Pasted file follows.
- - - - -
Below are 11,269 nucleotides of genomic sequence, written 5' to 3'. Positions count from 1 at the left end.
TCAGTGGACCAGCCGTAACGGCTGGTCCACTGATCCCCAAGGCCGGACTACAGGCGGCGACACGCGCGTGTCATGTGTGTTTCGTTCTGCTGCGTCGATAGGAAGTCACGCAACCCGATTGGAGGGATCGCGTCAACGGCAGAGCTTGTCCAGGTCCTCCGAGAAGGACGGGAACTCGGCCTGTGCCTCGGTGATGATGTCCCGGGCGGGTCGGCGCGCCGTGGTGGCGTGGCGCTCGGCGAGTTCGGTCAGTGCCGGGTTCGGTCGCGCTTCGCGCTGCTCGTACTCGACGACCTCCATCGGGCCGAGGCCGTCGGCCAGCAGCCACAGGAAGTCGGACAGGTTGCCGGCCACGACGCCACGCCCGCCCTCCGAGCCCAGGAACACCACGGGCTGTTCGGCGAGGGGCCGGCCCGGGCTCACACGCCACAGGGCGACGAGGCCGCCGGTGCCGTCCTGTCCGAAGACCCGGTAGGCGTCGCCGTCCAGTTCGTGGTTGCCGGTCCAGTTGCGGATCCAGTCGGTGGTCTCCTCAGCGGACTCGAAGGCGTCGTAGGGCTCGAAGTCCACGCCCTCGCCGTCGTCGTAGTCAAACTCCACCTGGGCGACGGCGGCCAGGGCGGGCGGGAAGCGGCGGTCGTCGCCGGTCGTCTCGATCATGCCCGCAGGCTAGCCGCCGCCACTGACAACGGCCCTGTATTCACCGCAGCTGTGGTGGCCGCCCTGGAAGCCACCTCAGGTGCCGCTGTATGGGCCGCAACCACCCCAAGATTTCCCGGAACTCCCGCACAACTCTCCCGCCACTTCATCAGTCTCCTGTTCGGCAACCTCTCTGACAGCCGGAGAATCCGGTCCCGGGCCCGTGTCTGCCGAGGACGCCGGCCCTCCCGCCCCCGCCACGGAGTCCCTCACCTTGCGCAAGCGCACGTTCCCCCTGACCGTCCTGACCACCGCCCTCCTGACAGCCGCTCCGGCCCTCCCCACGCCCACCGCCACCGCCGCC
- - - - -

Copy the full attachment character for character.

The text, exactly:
Below are 11,269 nucleotides of genomic sequence, written 5' to 3'. Positions count from 1 at the left end.
TCAGTGGACCAGCCGTAACGGCTGGTCCACTGATCCCCAAGGCCGGACTACAGGCGGCGACACGCGCGTGTCATGTGTGTTTCGTTCTGCTGCGTCGATAGGAAGTCACGCAACCCGATTGGAGGGATCGCGTCAACGGCAGAGCTTGTCCAGGTCCTCCGAGAAGGACGGGAACTCGGCCTGTGCCTCGGTGATGATGTCCCGGGCGGGTCGGCGCGCCGTGGTGGCGTGGCGCTCGGCGAGTTCGGTCAGTGCCGGGTTCGGTCGCGCTTCGCGCTGCTCGTACTCGACGACCTCCATCGGGCCGAGGCCGTCGGCCAGCAGCCACAGGAAGTCGGACAGGTTGCCGGCCACGACGCCACGCCCGCCCTCCGAGCCCAGGAACACCACGGGCTGTTCGGCGAGGGGCCGGCCCGGGCTCACACGCCACAGGGCGACGAGGCCGCCGGTGCCGTCCTGTCCGAAGACCCGGTAGGCGTCGCCGTCCAGTTCGTGGTTGCCGGTCCAGTTGCGGATCCAGTCGGTGGTCTCCTCAGCGGACTCGAAGGCGTCGTAGGGCTCGAAGTCCACGCCCTCGCCGTCGTCGTAGTCAAACTCCACCTGGGCGACGGCGGCCAGGGCGGGCGGGAAGCGGCGGTCGTCGCCGGTCGTCTCGATCATGCCCGCAGGCTAGCCGCCGCCACTGACAACGGCCCTGTATTCACCGCAGCTGTGGTGGCCGCCCTGGAAGCCACCTCAGGTGCCGCTGTATGGGCCGCAACCACCCCAAGATTTCCCGGAACTCCCGCACAACTCTCCCGCCACTTCATCAGTCTCCTGTTCGGCAACCTCTCTGACAGCCGGAGAATCCGGTCCCGGGCCCGTGTCTGCCGAGGACGCCGGCCCTCCCGCCCCCGCCACGGAGTCCCTCACCTTGCGCAAGCGCACGTTCCCCCTGACCGTCCTGACCACCGCCCTCCTGACAGCCGCTCCGGCCCTCCCCACGCCCACCGCCACCGCCGCC